Bryant Park, a 9 plus acre parcel of land, sits in mid-town Manhattan, blending in so well with the hustle and bustle of the city that it practically goes unnoticed, unless one is familiar with it or just happens to stumble onto it. It is located at 42nd and 6th, with the Bank of America skyscraper directly across from it and the New York Public Library on its grounds.
What makes Bryant Park such a jewel is that feels like a Parisian park transported smack in the middle of traffic jammed, gritty NYC. It’s a spot where New Yorkers can relax, read, feed the pigeons, have a chat or buy some food from anyone of the several vendors surrounding it. It is all so civilized, almost from another time: and to my eyes and ears is very reminiscent of The Luxembourg Gardens in Paris. It would be enough if the park was strictly an area filled with boxwoods, ivy and bistro chairs and tables. But this is not the case.
There is a long history associated with this park dating back to 1686 when the area, which was still a wilderness, was designated as a public space by New York’s colonial governor. Over the next sixty some years, the park was used for a variety of causes, one being a graveyard for the poor.
From 1847 on, when it opened as a park under the name of Reservoir Square, this large chunk of land went through several transformations, finally being given the name of Bryant Park in 1884. During The Great Depression, it was redesigned with a large lawn, evergreen hedges and an iron fence, delineating it as a separate park from the streets of NYC.
By the time I moved to NYC in the early 70s, Bryant Park had become a haven for the homeless, drug dealers and prostitutes. Much like Central Park, it was considered an unsafe place to be after sunset. In 1980, a group of well known New Yorkers funded and created a corporation, called The Bryant Park Restoration Corporation, under the leadership of a fellow by the name of Dan Biederman, with the goal of making Bryant Park into a beautiful respite where New Yorkers could congregate.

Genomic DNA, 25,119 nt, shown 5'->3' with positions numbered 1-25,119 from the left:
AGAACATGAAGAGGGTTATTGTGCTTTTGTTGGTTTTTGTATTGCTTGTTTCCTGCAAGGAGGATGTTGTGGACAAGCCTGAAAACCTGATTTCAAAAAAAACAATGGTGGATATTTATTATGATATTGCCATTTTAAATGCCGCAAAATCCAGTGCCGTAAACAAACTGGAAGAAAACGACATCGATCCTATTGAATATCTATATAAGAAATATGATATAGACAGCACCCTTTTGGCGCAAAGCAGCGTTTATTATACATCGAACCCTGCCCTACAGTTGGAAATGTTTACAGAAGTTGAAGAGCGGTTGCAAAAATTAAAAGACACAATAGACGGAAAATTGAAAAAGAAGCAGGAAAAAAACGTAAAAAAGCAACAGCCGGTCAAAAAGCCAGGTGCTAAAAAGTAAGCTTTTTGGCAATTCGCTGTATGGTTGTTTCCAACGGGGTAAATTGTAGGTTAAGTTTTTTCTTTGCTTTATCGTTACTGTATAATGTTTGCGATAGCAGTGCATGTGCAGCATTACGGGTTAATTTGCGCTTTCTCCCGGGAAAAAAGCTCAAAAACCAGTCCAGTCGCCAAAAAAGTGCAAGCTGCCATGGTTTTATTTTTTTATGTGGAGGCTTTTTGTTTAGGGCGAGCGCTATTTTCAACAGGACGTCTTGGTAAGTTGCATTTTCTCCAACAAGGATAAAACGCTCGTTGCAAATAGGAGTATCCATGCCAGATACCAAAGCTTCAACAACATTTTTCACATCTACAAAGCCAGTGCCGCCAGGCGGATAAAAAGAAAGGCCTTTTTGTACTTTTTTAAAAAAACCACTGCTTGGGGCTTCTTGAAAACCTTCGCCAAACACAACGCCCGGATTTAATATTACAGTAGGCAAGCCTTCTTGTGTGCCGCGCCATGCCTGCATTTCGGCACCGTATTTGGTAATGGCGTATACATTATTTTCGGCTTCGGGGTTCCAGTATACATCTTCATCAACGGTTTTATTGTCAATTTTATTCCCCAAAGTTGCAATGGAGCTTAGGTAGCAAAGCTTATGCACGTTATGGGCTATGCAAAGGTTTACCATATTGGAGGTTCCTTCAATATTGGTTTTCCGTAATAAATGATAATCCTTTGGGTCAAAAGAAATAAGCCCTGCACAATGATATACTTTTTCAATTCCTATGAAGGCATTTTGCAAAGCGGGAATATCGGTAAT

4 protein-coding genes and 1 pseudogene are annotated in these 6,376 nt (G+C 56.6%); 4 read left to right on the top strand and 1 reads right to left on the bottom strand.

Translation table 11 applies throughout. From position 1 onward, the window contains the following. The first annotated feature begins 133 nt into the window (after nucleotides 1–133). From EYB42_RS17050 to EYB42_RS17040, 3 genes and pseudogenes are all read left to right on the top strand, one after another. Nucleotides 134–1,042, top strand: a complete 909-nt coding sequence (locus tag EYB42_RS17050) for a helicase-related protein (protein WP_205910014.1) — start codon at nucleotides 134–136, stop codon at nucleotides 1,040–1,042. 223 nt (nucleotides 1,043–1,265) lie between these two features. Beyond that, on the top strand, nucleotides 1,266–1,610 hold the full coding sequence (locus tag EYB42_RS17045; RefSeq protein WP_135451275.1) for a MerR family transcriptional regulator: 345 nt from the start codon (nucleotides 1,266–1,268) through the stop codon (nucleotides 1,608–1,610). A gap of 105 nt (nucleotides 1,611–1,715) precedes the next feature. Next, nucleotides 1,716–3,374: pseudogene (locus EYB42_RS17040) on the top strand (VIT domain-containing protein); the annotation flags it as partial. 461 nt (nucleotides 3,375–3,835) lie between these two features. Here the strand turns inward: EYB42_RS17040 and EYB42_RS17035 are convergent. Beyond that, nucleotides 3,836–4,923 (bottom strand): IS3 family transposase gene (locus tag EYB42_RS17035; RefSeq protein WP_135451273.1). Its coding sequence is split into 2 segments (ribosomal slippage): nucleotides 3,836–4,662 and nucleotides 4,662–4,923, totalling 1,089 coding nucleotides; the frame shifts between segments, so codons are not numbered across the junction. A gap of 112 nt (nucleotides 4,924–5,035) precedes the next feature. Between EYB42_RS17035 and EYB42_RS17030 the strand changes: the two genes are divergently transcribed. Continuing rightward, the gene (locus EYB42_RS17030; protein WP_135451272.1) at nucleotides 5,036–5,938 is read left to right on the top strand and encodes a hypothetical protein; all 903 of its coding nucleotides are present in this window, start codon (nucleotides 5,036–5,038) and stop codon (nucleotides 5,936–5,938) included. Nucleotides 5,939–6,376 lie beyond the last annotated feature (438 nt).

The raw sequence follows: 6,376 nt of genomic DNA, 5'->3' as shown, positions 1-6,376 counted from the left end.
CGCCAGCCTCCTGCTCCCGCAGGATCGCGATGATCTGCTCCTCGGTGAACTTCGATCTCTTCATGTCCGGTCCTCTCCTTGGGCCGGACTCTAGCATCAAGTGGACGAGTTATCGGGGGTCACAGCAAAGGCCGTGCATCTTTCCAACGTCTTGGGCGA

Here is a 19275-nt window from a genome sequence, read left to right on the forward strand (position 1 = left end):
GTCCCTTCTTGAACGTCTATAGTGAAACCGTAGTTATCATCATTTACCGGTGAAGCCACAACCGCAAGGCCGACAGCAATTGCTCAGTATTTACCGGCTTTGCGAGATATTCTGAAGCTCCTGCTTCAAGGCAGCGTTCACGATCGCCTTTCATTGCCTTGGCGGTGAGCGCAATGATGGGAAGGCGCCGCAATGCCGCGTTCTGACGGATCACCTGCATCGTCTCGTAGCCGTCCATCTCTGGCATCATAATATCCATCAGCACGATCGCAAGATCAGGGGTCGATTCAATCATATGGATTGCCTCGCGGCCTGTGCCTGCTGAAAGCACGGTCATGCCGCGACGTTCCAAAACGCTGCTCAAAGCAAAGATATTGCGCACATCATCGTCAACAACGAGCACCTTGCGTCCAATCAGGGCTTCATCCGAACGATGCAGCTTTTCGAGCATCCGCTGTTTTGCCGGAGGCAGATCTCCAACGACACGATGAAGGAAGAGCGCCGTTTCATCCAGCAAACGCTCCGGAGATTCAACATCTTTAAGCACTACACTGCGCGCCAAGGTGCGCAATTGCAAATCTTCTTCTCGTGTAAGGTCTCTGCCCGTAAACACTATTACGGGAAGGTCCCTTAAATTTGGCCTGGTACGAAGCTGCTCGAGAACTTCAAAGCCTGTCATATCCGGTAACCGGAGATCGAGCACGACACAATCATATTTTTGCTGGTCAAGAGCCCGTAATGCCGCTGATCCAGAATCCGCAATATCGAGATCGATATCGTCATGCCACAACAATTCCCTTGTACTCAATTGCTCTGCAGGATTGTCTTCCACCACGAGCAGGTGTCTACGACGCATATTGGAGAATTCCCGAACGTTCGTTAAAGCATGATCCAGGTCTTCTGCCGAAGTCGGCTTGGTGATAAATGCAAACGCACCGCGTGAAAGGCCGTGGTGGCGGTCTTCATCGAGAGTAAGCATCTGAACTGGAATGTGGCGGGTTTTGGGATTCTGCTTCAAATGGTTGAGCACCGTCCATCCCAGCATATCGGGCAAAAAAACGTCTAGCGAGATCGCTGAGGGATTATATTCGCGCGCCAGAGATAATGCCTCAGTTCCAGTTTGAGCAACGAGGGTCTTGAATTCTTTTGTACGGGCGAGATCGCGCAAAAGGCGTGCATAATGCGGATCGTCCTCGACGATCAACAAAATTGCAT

In 1988, the park closed for 4 years for a major renovation which included a lush garden design created by Lynden Miller, a well known public garden designer, who has been instrumental in developing public spaces throughout the boroughs of New York. The garden is both exuberant, yet restrained and simple. Miller is masterful at creating luscious plant combinations and incredibly adept in the use of repeating plant material and creating a garden with 4 seasons of interest.
Even on a very cold day in mid-November, Salvia guaranitica and Rosa ‘Betty Prior’ were still in bloom. A few of the other specimens that I continually notice as I stroll through the park, regardless of what season it is, are: Hydrangea quercifolia, Hydrangea macrophylla ‘Variegata’, Salvia ‘van Houtii’, Hemerocallis sp, Hosta sp., Buddleia davidii ‘Nanho Blue’ and Taxus baccata
A piece of history that I find fascinating is that when Biederman began the renovation, he had the foresight to bring in William Whyte, a sociologist and an expert on what constitutes successful public space, as a consultant. The first decision they made was that movable chairs were to be used in the park. Whyte believed that movable chairs gave individuals a sense of empowerment, allowing them to sit and view the garden, skyscrapers or movement of the sun from whatever position they desired. The second decision was to lower Bryant Park to street level. Up until that time, it had been elevated above the street, surrounded by tall hedges (which because of the sense of isolation actually helped in increasing the likelihood of crime).
When Bryant Park reopened in 1992, New Yorkers were thrilled and the park was acclaimed by critics. Today Bryant Park is not only a wonderful, open park but has become the grounds where a wide variety of entertainment and educational happenings occur. Here is a listing of some of the events that take place there during the summer: The HBO/Bryant Park Summer Film Festival, The GMA Summer Concert Series, a series of concerts performed by well known classical music organizations in NYC like the New York Philharmonic, New York City Opera, Orchestra of St. Lukes and The New York Pops.
And during the winter months, the center of the park becomes an ice skating rink. It is a sight to behold. With the Bryant Park christmas tree perched on the landing, and the park filled with families, couples and individuals just enjoying themselves and appreciating the nature that surrounds them, one might be tempted to say “It just doesn’t get much better than this”.